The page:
I grew up in Lagos, Nigeria, a society wrought with paradoxes: oil-rich but where majority are poor, with a largely youthful population forced by the sheer desperation to survive, into unconventional criminal schemes. As far as I can remember, I have been driven by a strong desire to try to make some sense of the world in which I found myself, by creating stories. I have a passion to make films that explore the deepest, most vulnerable aspects of our human struggle. But I have had to fight against the biggest obstacles to pursue this dream.
After winning a scholarship to study in the U.S, extenuating circumstances led to my parents’ divorce, and my single mother did not have nearly enough to support my education. I struggled through school by working menial jobs, and hopping from one friend’s couch to another.
My family insisted that I study Engineering, and so I was secretly shuttling between two universities, so I could still take the film courses my school did not offer.
I managed to save up enough money to buy basic film equipment, and taught myself how to edit videos.
Through all the financial and circumstantial obstacles, I still graduated top of my class with a 3.90 GPA and several university honors.
After my undergraduate degree, I applied to the top film programs in the nation, and for three consecutive years, kept getting rejections. But that did not stop me.
Through that harrowing experience, I made several short films, worked at a Television studio, made a documentary, and won a handful of writing and film competitions.
On my fourth attempt, I finally got into the prestigious film program at University of Southern California. Considering my humble beginnings, I marvel that the letter in my hands admits me into the same institution that made filmmaking giants like Stephen Spielberg and George Lucas.
The problem is, I still do not have the finances to finally live this dream. As an international student, I can neither take out federal loans, nor gain employment. And so I have to rely solely on scholarships. Unfortunately, there are only a handful of scholarships available to foreign students in the arts. I am in a desperate situation; especially as I have just a few weeks to my resumption date.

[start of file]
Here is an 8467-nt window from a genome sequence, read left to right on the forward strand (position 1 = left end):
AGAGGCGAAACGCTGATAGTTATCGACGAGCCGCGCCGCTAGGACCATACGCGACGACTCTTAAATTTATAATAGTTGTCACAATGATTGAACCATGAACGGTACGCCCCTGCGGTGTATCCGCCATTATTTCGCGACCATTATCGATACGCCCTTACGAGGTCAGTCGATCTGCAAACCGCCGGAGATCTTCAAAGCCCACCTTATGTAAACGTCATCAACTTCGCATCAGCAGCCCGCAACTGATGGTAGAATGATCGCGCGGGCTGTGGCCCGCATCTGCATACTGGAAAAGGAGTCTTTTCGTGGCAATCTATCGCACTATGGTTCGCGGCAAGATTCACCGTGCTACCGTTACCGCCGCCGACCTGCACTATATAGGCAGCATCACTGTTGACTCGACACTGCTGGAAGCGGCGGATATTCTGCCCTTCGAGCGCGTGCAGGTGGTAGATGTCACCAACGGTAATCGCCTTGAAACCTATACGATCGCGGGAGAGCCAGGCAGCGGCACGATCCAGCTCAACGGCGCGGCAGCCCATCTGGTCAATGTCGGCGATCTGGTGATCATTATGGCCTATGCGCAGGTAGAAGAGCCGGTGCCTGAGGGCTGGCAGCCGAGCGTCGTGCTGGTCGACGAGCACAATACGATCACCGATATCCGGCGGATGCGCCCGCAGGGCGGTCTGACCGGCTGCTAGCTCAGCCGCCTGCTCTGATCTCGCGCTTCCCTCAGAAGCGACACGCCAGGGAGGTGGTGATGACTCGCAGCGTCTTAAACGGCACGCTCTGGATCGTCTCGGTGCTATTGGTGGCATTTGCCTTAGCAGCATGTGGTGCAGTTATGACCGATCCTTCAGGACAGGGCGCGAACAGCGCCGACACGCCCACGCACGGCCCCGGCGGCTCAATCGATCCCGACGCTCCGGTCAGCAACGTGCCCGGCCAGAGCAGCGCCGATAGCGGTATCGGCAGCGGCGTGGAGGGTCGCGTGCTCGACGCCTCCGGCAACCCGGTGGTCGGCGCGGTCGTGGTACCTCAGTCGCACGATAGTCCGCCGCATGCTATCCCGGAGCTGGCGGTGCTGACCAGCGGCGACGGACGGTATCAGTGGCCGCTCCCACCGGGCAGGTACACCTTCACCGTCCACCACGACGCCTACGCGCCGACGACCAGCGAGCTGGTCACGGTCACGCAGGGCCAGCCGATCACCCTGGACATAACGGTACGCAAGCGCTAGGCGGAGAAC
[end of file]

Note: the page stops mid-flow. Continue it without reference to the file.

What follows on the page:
I have put an indescribable amount of effort into applying to several scholarships over the past couple of months, scholarships that altogether add up to about $50,000. And I’m still waiting to hear back from the majority of them. I worked so hard at these that I am beyond confident that they will pan out.
However, my first semester begins in August, less than a month away, and I have to pay the first installment of my tuition, while I am waiting for the scholarship monies to come in.
I am asking for you to believe enough in this dream to contribute to the $10,000 I need for the first installment of my tuition fees. Know that I am not a quitter and I will fight with all that is in me to make sure this opportunity does not go to waste; especially not now that I’m closer than I have ever been.
If you have ever had a dream that you were so passionate about, that you would do anything to see fulfilled, then you can empathize with my current journey. Any level of support will go much farther than you can possibly imagine.
Thank you so much for reading this, and I sincerely hope that you will consider supporting me in making this life long dream finally come true.
- Sola Fagbure
- Spencer Glover
- Funmi Lanre-Phillips
- Saroya Whatley
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